The 2023-2024 Nebraska waterfowl recommendations are:

Early Teal:

Low Plains – Sept. 2-17

High Plains – Sept. 2-10

Daily bag limit – six; Possession limit – 18

Youth Hunt:

Zone 1 – Oct. 7-8

Zone 2 – Sept. 30-Oct. 1

Zone 3 – Oct. 21-22

Zone 4 – Oct. 14-15

Daily bag – Tier 1: six ducks, with restrictions; Tier II: three ducks, any species, any sex; Possession limit – three times the daily bag limit

Duck and Coot:

Zone 1 – Oct. 14-Dec. 26

Zone 2 – Oct. 7-Dec. 19 and Jan. 10-31 (High Plains)

Zone 3 – Oct. 28-Jan. 9 and Jan. 10-31 (High Plains)

Zone 4 – Oct. 21-Jan. 2

Daily bag – Tier 1: six ducks, with restrictions; Tier II: three ducks, any species, any sex; Possession limit – three times the daily bag limit

Dark Goose:

Platte River Unit – Oct. 28-Feb. 9

Niobrara Unit – Oct. 28-Feb. 9

North Central Unit – Oct. 7-Jan. 19

Daily bag limit – five; Possession limit – 15

White-fronted Goose:

Statewide – Oct. 7-Dec. 17 and Jan. 25-Feb. 9

Daily bag limit – two; Possession limit – six

Light Goose Regular Season:

Statewide – Oct. 7-Jan. 3 and Jan. 25-Feb. 9

Daily bag limit – 50; Possession limit – none

Light Goose Conservation Order:

East Zone – Feb. 10-April 15

West Zone – Feb. 10-April 5

Rainwater Basin Zone – Feb. 10-April 5

Daily bag and possession limits – none


Statewide – Oct. 14-Dec. 14 and Jan. 13-March 14

Daily bag and possession limits – none


Concurrent with teal, youth and regular duck season dates, plus,

Zone 1 – Feb. 25-March 10

Zone 2 – Low Plains: Feb. 25-March 10; High Plains: Concurrent with all duck season dates in High Plains Zone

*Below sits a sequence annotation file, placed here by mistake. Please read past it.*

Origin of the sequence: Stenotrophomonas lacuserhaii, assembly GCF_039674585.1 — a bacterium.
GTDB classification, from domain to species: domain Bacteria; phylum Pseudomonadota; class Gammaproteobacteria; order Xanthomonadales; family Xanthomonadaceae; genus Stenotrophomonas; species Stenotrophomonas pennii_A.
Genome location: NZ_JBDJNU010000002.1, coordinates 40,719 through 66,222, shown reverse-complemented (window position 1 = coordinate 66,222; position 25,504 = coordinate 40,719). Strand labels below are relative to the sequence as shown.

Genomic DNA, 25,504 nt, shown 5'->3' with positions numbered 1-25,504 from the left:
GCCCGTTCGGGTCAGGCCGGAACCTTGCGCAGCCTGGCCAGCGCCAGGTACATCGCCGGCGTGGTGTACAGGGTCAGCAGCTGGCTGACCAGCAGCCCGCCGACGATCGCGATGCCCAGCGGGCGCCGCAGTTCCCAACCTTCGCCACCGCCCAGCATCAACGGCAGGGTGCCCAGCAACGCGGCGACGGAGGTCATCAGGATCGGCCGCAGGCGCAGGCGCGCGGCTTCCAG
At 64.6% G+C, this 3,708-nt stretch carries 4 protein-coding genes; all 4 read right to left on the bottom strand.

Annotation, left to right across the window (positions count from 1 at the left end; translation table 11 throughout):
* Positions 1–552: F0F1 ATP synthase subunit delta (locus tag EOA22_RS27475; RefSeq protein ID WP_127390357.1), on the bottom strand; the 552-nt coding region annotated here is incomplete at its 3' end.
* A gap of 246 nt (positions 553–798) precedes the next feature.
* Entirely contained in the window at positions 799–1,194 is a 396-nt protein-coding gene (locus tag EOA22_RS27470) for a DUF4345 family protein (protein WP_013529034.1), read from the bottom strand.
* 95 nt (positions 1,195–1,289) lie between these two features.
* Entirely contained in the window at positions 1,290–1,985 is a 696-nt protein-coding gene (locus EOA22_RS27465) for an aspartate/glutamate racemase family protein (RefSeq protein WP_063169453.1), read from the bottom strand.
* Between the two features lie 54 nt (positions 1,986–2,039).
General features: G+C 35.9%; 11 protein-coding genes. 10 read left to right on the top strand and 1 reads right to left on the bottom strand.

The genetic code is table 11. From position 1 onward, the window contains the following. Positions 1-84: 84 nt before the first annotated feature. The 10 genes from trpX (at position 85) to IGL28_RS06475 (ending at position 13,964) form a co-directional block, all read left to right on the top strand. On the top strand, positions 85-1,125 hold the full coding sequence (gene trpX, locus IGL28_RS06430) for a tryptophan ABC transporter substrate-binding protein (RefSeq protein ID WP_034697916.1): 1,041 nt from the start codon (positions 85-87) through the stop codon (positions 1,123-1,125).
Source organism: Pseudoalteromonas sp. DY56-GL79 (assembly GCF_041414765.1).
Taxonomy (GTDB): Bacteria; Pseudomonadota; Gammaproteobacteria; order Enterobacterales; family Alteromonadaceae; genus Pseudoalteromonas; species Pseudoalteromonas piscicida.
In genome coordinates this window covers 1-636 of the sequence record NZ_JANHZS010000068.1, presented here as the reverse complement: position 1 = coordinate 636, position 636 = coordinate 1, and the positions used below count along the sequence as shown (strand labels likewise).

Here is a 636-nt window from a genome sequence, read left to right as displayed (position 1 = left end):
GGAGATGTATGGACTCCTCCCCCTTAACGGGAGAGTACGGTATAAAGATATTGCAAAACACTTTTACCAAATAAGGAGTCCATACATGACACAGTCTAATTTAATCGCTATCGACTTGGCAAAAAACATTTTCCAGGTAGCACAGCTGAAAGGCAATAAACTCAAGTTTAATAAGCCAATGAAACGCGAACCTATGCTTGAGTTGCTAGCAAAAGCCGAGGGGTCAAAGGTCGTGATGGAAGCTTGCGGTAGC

Zone 3 – High Plains: Concurrent with all duck season dates in High Plains Zone

Zone 4 – Feb. 25-March 10

In other business, commissioners will consider proposed boating regulation changes to waters with special restrictions, regarding the addition and deletion of various waters that have special regulations regarding the type of vessels allowed to operate on those waters. Learn more by reading the Public Hearing Notice at

Also on the agenda are staff recommendations to:

  • Amend wildlife regulations to allow elk harvested to be checked via telephone or internet instead of delivered to a check station before being processed.
  • Approve the 2023-2025 Nebraska Game and Parks Strategic Plan.
  • Designate the area formerly known as the Fort Kearny Shooting Sports Complex to the Kearney Outdoor Education Complex State Recreation Area, in accordance with statutes, and to establish fees for activities at the SRA.

The commissioners also will hear a review of the 2022 big game hunting seasons and a preview of spring events in state park areas.

See the full meeting agenda at

Challenge rewarded: Upland, Duck slam grand prizes awarded

Hunters love to go afield hunting in Nebraska when a challenge is involved. A chance to win a shotgun in the experience only sweetens the deal.

Two Nebraska hunters now are owners of new shotguns as the grand prize winners of the latest seasons of the Upland and Duck slams.

Zachary Goodrich of Sidney won a Weatherby Orion 12-gauge shotgun in the Upland Slam, while Josh Schnitzler of Battle Creek won a Franchi Affinity Elite 12-gauge semi-automatic shotgun in the Duck Slam.